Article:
By Sue Tiffin
Recently I was reading a picture book to my children prior to bed. The book, Our Planet: There’s No Place Like Earth by Stacy McAnulty, like many books and TV shows geared to kids nowadays speaks to the effects of climate change and the importance of both individual and collective action in mitigating those effects.
My kids – and likely your children or grandchildren, too – hear the news on the radio, watch science documentaries and learn at school about how to be environmentally conscious through energy conservation, consumption reduction and other choices we make on a daily basis. But it was in that quietness of the evening that my youngest, who is seven, piped up to ask a question I had long anticipated: “Will that happen here?”
Parenting in these times, with this generation of kids who are living life alongside war, environmental catastrophe, a completely unknown and unstable future compared to previous generations, and an ongoing pandemic, is really something else.
Young people themselves report feeling angst about bringing children into a world facing a climate emergency – in a recent survey of 10,000 people aged 16 – 25 in ten countries, about four in 10 said they are hesitant as a result of the climate crisis to have children. About six in 10 of those same study participants said they are very or extremely worried about climate change and almost half said they feel distressed or anxious about the state of the climate to the point it affects their daily lives and ability to function.
“Respondents rated the governmental response to climate change negatively and reported greater feelings of betrayal than of reassurance,” reads the study abstract. “Correlations indicated that climate anxiety and distress were significantly related to perceived inadequate government response and associated feelings of betrayal.”
There is no more pressing concern in this election – in any future election, on any level – than our environment and our response to climate change. Every issue will matter to someone, especially our most vulnerable populations – affordable housing, quality education, our overwhelmed healthcare system, long-term care challenges – and these issues intersect in numerous ways, but climate change and environmental crisis puts greater stress on each of these important issues.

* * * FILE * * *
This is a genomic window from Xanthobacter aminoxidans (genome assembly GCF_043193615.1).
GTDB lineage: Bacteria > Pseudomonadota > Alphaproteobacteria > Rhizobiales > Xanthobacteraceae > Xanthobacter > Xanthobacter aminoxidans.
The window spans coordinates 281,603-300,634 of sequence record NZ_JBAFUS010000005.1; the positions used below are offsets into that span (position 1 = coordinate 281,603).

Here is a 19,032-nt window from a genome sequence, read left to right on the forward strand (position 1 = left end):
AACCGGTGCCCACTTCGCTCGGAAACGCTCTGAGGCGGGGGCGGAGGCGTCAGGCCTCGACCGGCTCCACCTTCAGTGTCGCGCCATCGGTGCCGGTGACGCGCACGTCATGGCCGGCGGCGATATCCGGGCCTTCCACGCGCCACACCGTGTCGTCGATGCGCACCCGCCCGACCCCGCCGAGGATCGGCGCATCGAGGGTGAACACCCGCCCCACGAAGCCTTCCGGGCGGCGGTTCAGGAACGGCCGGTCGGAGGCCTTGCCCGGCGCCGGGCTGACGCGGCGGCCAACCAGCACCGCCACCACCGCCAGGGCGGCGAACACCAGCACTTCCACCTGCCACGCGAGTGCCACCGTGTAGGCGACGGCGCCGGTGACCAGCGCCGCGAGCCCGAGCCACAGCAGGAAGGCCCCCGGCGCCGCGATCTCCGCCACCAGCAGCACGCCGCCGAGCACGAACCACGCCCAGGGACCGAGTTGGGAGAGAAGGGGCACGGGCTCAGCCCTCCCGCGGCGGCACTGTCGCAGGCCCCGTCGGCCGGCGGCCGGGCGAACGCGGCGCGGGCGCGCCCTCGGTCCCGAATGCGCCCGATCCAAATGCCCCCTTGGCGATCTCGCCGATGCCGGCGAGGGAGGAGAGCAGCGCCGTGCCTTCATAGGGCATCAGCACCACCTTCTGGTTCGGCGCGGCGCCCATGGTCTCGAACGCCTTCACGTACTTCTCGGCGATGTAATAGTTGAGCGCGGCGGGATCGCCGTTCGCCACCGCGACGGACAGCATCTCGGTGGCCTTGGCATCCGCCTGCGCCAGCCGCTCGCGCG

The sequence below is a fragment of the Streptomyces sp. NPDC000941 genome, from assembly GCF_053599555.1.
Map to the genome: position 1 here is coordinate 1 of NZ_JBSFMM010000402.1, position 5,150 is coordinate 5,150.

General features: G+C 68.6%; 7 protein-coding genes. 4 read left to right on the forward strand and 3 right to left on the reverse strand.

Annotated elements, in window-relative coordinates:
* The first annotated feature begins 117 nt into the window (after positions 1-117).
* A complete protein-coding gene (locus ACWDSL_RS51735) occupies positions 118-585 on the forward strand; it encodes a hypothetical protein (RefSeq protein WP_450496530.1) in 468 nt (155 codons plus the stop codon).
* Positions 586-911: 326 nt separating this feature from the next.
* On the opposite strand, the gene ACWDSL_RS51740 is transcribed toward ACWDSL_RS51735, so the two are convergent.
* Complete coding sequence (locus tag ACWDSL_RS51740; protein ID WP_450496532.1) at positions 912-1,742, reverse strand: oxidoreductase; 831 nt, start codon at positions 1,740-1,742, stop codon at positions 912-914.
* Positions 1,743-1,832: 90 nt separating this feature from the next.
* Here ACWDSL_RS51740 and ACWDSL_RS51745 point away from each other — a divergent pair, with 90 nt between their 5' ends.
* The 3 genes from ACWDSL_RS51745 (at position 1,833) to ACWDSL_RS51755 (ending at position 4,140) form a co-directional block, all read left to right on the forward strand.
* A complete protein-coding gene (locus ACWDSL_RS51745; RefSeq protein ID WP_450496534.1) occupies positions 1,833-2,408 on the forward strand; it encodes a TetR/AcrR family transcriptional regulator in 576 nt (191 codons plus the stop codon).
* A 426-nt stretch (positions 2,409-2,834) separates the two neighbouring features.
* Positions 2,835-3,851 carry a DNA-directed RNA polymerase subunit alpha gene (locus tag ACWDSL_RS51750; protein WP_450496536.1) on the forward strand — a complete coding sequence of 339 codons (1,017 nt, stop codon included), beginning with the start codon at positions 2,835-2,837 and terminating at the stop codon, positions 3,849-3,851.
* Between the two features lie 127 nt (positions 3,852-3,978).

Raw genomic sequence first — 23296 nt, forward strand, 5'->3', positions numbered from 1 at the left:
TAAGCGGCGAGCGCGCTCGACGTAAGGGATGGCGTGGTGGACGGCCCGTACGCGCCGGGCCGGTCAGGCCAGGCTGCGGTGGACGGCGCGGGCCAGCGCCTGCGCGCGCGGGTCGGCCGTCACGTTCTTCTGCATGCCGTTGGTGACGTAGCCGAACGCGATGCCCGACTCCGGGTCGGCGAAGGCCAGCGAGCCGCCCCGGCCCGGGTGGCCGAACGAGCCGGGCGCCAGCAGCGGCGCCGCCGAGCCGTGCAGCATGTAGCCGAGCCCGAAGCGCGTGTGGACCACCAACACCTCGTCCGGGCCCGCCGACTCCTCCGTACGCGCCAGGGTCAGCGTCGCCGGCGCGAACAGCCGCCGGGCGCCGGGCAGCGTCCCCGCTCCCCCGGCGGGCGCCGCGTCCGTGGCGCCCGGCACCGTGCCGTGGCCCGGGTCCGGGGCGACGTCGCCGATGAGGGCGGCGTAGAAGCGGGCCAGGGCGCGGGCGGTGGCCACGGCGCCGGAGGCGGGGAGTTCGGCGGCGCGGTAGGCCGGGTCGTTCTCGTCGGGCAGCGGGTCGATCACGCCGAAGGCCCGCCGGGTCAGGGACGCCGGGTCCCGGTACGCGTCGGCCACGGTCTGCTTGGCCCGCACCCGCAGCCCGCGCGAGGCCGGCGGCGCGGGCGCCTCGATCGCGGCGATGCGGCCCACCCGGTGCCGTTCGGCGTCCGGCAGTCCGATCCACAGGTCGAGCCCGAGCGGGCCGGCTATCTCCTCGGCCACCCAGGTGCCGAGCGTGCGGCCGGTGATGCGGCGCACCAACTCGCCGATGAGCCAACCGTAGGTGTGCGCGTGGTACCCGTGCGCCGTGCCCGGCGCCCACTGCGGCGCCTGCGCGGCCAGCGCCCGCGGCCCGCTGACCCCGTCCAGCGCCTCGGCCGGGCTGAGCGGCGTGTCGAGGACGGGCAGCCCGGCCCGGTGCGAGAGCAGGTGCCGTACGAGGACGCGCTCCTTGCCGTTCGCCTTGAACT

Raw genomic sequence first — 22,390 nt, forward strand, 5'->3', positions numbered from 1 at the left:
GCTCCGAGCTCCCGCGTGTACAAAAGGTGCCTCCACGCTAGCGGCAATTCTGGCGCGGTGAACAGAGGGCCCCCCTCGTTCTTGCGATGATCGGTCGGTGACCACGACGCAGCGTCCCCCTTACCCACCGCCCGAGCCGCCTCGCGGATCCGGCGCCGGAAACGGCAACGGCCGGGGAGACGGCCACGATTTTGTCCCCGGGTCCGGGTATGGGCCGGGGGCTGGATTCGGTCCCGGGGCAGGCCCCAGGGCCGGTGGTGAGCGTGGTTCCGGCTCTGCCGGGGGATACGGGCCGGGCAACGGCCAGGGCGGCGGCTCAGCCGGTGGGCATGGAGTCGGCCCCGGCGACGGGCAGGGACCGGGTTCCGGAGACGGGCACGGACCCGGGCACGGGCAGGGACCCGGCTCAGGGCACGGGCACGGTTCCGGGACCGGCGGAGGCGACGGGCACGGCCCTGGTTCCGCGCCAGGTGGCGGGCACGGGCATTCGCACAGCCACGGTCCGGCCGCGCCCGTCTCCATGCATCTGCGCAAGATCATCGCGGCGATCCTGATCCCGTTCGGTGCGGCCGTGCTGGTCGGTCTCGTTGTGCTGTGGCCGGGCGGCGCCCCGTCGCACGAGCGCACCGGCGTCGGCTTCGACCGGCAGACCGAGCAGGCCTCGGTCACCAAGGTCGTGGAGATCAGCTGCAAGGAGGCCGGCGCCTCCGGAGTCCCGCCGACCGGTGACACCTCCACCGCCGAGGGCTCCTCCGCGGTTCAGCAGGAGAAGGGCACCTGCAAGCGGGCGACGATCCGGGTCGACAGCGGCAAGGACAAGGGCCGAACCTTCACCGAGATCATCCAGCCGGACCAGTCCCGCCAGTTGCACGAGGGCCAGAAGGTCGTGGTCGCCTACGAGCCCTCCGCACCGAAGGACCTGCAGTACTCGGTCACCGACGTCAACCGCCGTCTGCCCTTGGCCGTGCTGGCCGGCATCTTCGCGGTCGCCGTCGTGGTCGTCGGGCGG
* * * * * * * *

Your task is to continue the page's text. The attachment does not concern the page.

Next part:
We’ve seen, just this past weekend, how intense storms can take out power – an inconvenience for some but life-threatening to others, including our elderly population. These outages also result in a direct interruption to systems in place by and for families, with four schools just south of us closed due to ongoing outages. We know that as people in other communities are pushed out of their own homes due to fires and flooding and coastal erosion, they need a place to go while we already have an affordable housing crisis. Drought across North America and elsewhere results in food shortages here, and weather and temperature fluctuations change our ecosystem, resulting in increased or decreased wildlife populations.
Everything we do – work and play – will be affected by these changes. It’s not enough to be reactive as the changes force emergencies on us, we need to be proactive in anticipating them, and making sustainable progress to the way we live.
It is happening here, I told my child, but it’s why we do our best as individuals, look for the helpers, learn what we can about nature so we appreciate it, and hope the majority will do the same.
It’s why it’s so important – more now than ever – we vote for a government that takes action and is best suited to deal with not only issues we will face in the next 20 years, but challenges we face now and in the next four years. Ask your local representatives what their plan is to address the climate crisis, question their priorities and review the policies of each of the parties before you vote.
Our kids deserve the hope of a good future, and sweet dreams before bed.